Customer Support vs Customer Success: 7 Key Differences Explained

Article by

Ryan Prior

Editor @

No items found.


March 20, 2023

The terms 'support' and 'success' are sometimes (wrongly) used interchangeably. They have a bunch of common ground too, but there are clear differences. In mature organizations, they're usually totally separate teams, with separate management, goals, tools, and so on.

Here's a quick no-fluff guide to understanding the differences.

The difference between customer support vs customer success

The main difference is that customer success is proactive, while customer support is reactive. Both teams exist to help & retain customers, and they’re the face of their companies.

Other differences include:

  • Support is business-critical, while success exists to add value
  • Success requires a deeper customer understanding & general industry expertise, while support tends to have broader product & technical knowledge.
  • The KPIs & metrics are different, e.g. resolution time (support) vs. expansion MRR (success)

That’s the TL;DR. More detail on these shortly. Next, let’s clear up definitions.

What is customer support?

The role of customer support is primarily to provide timely assistance to customers who ask for it. That’s often in the form of online chats & tickets, but it can also be phone & face-to-face. Customer support’s responsibilities often also include maintaining a knowledge base, and reporting common questions back to product & sales teams.

What is customer success?

Customer success is a more proactive role. Their job is to figure out what ‘success’ means, and help customers achieve it. That usually includes elements of reaching out to customers.

Usually, their objectives are to retain customers, expand customers (increase their product/service usage), and onboard new customers.

7 key differentiators between customer support & customer success

1. Success is proactive, support is reactive

Probably the easiest difference to understand. Customer support mostly reacts to inbound enquiries when questions are asked, while customer success should proactively reach out and offer ideas/assistance.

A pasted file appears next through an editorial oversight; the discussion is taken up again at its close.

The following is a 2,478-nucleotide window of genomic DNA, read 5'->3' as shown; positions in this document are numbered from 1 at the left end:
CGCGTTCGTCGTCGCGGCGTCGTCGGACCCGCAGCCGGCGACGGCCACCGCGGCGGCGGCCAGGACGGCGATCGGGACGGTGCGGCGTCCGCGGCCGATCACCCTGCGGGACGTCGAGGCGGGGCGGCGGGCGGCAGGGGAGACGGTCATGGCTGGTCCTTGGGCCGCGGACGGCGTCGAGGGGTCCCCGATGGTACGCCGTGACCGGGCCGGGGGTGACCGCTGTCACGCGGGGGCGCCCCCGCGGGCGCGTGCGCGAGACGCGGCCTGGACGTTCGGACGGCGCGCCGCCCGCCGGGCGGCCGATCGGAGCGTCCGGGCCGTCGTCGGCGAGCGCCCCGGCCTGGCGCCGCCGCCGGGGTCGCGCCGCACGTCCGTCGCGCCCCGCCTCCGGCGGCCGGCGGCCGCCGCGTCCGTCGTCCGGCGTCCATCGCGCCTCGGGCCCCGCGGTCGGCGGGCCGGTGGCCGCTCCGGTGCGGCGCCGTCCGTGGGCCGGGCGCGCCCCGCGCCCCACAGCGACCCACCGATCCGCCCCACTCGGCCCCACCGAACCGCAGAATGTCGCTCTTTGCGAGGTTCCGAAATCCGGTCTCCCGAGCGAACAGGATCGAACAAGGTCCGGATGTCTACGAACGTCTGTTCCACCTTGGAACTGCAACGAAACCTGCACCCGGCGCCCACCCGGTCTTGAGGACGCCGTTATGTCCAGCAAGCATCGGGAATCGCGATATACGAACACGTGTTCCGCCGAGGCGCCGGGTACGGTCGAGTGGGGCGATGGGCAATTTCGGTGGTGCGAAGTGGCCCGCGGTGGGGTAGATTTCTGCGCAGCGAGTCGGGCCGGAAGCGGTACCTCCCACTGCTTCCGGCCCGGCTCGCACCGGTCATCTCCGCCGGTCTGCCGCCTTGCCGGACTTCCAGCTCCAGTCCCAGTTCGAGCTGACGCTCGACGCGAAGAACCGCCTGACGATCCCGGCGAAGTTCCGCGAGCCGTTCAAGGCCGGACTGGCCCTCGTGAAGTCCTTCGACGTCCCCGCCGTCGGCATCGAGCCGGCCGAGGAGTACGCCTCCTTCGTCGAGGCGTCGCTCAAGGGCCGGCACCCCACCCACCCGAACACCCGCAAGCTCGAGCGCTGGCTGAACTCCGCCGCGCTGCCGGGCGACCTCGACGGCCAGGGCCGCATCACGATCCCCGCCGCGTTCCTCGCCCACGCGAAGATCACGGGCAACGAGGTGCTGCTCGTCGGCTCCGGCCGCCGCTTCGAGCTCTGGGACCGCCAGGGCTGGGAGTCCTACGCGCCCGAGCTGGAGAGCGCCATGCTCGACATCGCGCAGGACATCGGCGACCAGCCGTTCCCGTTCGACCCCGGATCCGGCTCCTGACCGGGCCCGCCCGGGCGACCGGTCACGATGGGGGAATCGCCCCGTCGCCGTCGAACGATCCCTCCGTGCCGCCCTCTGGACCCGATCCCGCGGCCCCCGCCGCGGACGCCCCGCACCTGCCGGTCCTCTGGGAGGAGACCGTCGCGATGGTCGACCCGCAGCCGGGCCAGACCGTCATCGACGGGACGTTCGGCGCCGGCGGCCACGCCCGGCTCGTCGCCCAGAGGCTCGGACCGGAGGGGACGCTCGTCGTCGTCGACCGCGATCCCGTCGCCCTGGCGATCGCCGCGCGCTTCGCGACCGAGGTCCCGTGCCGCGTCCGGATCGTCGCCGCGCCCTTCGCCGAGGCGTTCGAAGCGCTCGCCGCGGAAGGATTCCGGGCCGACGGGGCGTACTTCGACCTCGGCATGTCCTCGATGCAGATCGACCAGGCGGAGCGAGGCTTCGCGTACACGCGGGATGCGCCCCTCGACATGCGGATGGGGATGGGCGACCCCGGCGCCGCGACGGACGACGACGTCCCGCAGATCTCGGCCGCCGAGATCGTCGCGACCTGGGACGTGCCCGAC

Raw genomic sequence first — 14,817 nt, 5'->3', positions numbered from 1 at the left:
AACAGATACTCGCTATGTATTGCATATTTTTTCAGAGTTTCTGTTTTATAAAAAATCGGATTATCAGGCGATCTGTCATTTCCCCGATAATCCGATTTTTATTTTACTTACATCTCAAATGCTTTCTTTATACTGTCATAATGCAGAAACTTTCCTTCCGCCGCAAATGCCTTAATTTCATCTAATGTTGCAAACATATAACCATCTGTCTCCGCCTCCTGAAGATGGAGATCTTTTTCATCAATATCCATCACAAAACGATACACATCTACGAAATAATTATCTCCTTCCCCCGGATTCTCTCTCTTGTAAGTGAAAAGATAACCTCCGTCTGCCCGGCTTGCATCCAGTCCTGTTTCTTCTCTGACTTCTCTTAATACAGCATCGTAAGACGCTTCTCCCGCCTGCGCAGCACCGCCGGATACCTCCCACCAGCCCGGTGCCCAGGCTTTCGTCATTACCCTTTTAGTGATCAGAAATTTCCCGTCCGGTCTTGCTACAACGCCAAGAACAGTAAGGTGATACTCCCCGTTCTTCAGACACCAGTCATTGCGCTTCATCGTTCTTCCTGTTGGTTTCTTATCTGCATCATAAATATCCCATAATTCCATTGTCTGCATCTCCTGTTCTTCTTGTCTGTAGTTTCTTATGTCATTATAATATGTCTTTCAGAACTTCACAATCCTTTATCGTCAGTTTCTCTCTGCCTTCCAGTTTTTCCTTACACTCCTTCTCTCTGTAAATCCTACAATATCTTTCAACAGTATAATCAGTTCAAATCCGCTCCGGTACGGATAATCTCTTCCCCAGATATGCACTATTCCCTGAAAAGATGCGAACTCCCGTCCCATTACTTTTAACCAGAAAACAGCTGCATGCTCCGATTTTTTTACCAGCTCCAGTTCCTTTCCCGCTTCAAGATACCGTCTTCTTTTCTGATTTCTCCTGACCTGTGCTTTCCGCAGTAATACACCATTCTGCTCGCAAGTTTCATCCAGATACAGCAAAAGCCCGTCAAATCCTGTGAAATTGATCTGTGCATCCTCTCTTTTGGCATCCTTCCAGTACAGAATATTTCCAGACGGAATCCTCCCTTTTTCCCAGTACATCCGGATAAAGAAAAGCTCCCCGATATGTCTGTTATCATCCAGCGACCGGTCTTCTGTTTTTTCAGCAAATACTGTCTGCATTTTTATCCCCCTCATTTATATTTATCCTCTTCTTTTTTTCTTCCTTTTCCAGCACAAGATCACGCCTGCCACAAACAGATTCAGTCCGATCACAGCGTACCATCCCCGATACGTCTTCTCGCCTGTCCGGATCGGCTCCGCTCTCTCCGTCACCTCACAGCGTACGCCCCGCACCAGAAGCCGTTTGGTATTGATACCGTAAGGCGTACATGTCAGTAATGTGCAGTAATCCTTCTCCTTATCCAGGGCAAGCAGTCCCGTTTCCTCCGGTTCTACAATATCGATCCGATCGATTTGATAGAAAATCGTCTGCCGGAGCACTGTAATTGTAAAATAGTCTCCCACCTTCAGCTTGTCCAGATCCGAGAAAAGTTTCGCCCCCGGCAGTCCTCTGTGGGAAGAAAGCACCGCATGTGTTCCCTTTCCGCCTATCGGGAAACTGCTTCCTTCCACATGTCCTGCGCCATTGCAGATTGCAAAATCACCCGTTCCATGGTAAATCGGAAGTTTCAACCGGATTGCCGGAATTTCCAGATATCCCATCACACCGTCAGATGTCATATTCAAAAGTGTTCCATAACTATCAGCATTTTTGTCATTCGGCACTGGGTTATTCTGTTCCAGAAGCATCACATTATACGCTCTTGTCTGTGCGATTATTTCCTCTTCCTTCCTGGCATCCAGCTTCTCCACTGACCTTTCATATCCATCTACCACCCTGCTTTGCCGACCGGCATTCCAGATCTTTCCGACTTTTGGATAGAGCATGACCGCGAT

2. Support is business critical, success is a value-add

Generally, most businesses cannot function without customer support, which makes it an integral team that touches every aspect of the customer journey.

Customer success, however, is generally tasked with adding value through expansions &  retention. Many companies will start their journey without a customer success team, and add this function later.

3. Different metrics/KPIs are used for measurement & reporting

Support & success are measured differently. Common customer support metrics & KPIs include:

Common customer success metrics & KPIs include:

It’s worth noting that support & success often share many business metrics too. For example:

4. Different skills & expertise are required for each role

Generally, a customer success specialist needs to be more consultative, and understand the big picture more clearly than a customer support agent. They need to be able to build relationships with customers, empathize, understand their goals, and offer strategic assistance to help them succeed.

Customer support requires excellent product & technical knowledge, so they can zoom in on a specific problem ad-hoc and help the customer resolve it ASAP. Outside of that, support requires a fairly standard set of transferable skills: the ability to communicate well in writing, being helpful, friendly, and responsive.